As our journey continues, the sense that we have somehow time-travelled, and the concept of an alien outside, becomes harder to shake. We pass through countryside platforms from which people wave to us as if we are strange visitors from a gone-by age. The train pauses by swan-topped lakes, fields of horses and hills with fog-filled valleys – all landscapes that have no mark of modern times about them. As the sun sets, and our guinea-fowl roast with butterbeans, cranberry gravy, roast potatoes and vegetables (after the soup course, of course) arrives, we enter into part of the country marred by no orange streetlights. We eat, able to see the stars through the window and the faint, silvery blur of steam from the engine billowing past. We could be anywhere: anywhere in the country, anywhere in time.

The route that the Pullman takes is very well planned and heightens the overall experience. There is something of a theatrical element to it all, as if the service staff, the train itself and even the scenery outside are all acting for us (the audience) onboard. We enjoy our dessert (apple strudel a light chocolate cake and crème anglais) and a rich and varied cheese selection with the last of our wine in the quiet stillness of somewhere (who knows where) just outside London. Well-fed, another pair of diners in our car nap in their armchairs as we begin the last stretch of our journey back to the city. Musicians (an alto-saxophone and acoustic guitar) play us Christmas requests as we speed through landscapes less sightly than those that have preceded. Eventually, returning to our starting place, the engine steam meets with the smog as the London grows and glows about us.

Upon receiving our tickets, a week or so prior to departure, I had thought to myself that there was something overly luxurious and ludicrous about an all-round trip: a journey, literally, to nowhere. But, as we disembark at Victoria station and return to the twenty-first century – the chain shops, billboards and rush of grey-clad Londoners, eyes and ears glued to smart-phone screens – I realise that to leave the warm, cozy carriages of the Pullman halfway though a short trip would only damage the experience (so few places in England, perhaps with only a handful of exceptions, now resemble the country as it was before the bombardment of consumerism). To disembark would break the spell, destroy the carefully constructed charm and elegance of a time long-gone – a time that we, as guests onboard, live in an illusion of during those four hours – and break the disbelief we visitors so ardently suspend.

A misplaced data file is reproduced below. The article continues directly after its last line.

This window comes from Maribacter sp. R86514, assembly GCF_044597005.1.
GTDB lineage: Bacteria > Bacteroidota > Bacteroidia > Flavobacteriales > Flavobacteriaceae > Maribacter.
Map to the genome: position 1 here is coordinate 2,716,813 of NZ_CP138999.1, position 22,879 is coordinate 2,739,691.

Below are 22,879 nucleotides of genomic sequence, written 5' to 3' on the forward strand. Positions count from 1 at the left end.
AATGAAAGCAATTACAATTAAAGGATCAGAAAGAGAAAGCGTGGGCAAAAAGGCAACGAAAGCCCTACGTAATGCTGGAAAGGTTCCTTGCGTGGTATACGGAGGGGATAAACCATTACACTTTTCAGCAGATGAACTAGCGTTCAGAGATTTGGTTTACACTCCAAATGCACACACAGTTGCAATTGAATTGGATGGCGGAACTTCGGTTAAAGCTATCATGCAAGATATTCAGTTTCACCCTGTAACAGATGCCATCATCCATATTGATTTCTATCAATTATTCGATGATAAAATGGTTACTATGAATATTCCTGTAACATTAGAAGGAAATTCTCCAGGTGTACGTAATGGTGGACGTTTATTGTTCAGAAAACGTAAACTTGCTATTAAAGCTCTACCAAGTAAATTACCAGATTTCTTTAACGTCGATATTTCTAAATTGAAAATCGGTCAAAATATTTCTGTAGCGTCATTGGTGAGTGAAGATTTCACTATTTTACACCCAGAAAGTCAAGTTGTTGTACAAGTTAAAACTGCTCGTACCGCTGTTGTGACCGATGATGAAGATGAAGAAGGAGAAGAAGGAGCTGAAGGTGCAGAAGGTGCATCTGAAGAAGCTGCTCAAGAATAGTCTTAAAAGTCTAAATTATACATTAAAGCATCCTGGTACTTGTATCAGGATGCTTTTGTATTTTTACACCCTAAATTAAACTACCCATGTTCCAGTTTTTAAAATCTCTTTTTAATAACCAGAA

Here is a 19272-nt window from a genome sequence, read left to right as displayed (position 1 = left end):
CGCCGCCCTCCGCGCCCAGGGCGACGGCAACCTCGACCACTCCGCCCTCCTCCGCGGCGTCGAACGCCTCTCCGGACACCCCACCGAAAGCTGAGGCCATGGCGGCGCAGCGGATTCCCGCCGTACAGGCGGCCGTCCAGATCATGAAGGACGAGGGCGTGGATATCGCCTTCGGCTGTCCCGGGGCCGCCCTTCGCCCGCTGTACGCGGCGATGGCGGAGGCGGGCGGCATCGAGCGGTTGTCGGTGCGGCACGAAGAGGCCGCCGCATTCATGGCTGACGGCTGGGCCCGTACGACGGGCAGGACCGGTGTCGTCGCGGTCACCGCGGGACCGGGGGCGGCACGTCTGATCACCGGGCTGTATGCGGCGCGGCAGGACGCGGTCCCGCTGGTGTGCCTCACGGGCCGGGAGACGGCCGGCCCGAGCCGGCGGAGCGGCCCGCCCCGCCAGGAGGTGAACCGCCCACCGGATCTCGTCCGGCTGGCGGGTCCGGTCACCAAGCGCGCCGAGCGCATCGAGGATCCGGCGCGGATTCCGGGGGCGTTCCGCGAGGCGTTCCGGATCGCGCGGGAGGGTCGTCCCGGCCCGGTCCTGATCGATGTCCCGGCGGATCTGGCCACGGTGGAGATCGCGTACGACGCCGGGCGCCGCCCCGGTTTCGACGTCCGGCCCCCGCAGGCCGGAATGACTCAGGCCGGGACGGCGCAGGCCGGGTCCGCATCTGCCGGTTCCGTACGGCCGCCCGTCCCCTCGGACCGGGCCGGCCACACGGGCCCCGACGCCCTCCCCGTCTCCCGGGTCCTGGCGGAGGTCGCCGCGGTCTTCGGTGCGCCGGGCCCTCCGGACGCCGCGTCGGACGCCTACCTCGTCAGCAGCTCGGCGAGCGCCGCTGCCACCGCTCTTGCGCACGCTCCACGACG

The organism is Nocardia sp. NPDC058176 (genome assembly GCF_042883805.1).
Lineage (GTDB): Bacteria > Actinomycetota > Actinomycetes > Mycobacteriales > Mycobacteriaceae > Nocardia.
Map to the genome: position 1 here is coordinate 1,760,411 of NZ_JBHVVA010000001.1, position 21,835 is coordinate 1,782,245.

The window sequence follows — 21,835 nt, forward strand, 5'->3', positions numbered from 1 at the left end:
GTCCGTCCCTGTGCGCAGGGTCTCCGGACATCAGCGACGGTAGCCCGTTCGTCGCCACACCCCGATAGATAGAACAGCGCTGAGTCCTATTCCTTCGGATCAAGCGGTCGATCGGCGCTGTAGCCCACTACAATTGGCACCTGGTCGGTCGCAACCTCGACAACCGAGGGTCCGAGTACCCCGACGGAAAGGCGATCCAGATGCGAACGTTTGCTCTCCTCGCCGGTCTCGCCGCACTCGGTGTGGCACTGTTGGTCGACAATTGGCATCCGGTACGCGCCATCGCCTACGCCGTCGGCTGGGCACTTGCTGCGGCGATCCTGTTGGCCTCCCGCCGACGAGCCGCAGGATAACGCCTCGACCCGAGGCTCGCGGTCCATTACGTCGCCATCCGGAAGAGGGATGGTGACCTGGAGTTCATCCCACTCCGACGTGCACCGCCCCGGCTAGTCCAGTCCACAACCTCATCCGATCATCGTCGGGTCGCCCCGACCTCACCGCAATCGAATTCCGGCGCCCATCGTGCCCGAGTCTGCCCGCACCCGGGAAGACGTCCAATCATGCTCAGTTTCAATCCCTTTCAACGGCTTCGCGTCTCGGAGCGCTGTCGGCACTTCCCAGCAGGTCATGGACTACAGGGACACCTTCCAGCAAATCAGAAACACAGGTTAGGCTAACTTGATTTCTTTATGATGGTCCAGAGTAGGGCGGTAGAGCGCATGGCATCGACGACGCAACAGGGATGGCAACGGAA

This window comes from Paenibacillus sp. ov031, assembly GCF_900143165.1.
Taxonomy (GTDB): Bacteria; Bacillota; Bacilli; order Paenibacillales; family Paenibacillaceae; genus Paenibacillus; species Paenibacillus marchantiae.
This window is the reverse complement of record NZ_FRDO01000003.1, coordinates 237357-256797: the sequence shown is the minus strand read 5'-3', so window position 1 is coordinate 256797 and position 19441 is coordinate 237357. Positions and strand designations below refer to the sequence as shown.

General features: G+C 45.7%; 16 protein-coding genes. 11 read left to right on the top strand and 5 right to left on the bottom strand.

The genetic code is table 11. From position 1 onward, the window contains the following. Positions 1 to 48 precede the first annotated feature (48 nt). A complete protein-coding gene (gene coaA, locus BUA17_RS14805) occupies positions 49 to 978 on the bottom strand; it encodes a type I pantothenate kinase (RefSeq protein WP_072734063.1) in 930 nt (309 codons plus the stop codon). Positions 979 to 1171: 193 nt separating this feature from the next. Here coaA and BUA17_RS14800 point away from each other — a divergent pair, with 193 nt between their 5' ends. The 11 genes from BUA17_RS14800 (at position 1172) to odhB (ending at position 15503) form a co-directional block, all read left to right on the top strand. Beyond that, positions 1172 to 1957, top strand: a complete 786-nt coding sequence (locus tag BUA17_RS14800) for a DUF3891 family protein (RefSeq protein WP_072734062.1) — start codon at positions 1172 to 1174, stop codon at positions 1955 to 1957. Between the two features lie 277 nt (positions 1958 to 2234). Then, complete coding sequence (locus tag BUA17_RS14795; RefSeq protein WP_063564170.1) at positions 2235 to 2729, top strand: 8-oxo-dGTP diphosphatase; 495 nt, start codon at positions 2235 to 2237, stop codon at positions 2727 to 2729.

words Claire Hazelton

The British Pullman offers an extensive programme of luxury day excursions to Britain’s historic towns and stately homes, as well as fine dining experiences. Aboard meticulously restored cream and umber 1920’s and 1930’s carriages, passengers enjoy fine foods, wine and champagne as Britain’s countryside unfolds at the window. Prices start from £205 per person and include all table d’hote meals. For further information call 0845 077 22 22 or visit